My biggest piece of advice — for all leaders — is to be authentic. We are our best when we are ourselves. I’ve made it my mission to always create an open and inclusive environment…wherever I am. This has been particularly impactful at Citrix because inclusion and belonging are such a big part of our culture. Our philosophy is that our people make Citrix special. It’s in large part what differentiates us from our competitors. Each of us contributes to the business not only our technical expertise but a spark of greatness influenced by our unique life experiences. Taking an authentic, empathetic approach when interacting with your people shows vulnerability which is actually a huge strength when inspiring, guiding and directing teams. Saying “I don’t know;” inviting feedback; listening more than you speak; bringing all people to the table; making them feel safe/supported when discussing ideas; encouraging them to take risks and supporting them if they fall; celebrating progress over failure are all solid ways to drive true innovation. Also, start today; even if you’re not in a leadership or management position or your dream role. Do it. Practice it. Live it. And you’ll see the results. You’ll cultivate a network of people who say: “Hey, I want to be on that person’s team!”

What advice would you give to other female leaders about the best way to manage a large team?

The size of the team doesn’t matter, to be honest. It’s about the behaviors and the values that you bring to your leadership style consistently. I will say that as your team grows, it becomes more important to practice self-management and in turn self-awareness. You can’t hope to monitor or handhold every team member, every day of the week. [Side note: If you’ve ever had a boss who was a micromanager you know how annoying that can get. So, always remember what that felt like and think: Golden Rule]. You’ve got to give your team the tools to manage their own performance and progress. That includes a clear understanding of how their work matters to the organization, what’s expected of them, and how they can best drive value for the business. Build a culture where people feel a sense of ownership and control over their own day-to-day work, but also feel that they can seek out guidance as needed, whether it’s coaching for a changing role, training for new skills, or mentoring for long-term career development. The common theme here is mutual respect and trust. When people are treated fairly by an organization — specifically, their leader — they respond in kind. When everyone shares that sense of trust, mutual respect and shared mission, they work together to succeed together — without the need for micromanagement.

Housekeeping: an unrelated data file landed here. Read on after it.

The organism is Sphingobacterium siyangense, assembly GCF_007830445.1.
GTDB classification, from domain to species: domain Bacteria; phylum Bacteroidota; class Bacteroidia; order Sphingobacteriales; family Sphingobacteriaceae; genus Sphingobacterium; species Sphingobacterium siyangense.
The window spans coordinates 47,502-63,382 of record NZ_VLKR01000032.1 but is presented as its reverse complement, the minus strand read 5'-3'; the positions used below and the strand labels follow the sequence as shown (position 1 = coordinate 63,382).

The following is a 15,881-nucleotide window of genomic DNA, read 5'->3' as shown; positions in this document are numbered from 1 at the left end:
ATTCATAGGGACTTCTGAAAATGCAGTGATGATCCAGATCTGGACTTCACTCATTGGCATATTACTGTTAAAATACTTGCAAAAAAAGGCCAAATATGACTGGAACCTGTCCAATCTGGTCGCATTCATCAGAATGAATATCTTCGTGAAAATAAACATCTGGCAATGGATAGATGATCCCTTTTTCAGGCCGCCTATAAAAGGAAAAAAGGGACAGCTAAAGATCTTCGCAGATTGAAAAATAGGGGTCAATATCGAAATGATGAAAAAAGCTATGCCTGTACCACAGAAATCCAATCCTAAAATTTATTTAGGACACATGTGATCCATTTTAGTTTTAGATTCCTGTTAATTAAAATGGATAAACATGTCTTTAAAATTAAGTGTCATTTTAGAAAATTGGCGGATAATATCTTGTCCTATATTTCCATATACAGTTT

None of us are able to achieve success without some help along the way. Is there a particular person who you are grateful towards who helped get you to where you are? Can you share a story about that?

I’ve crossed paths with incredibly kind and supportive people. Part of it is luck. Part of it is due to my belief that when you act with integrity, respect and honesty, good people find you. A couple of people come to mind throughout my career. They did similar things that helped me be better — for which I am eternally grateful. They trusted me to take scary leaps and run with my ideas, giving me the courage to turn them into productive and meaningful solutions. They believed in me when I had my doubts. They gave me feedback. They encouraged me. They heard me. And I knew implicitly that they had my back. This gave me the extra nudge and confidence that I needed to take bigger risks. Oh and one more thing, they were true sponsors who created opportunities for me to take on challenges, progress and grow into new roles. THIS is how you chip away at that glass ceiling. Take risks on behalf of others and let them thrive.

How have you used your success to bring goodness to the world?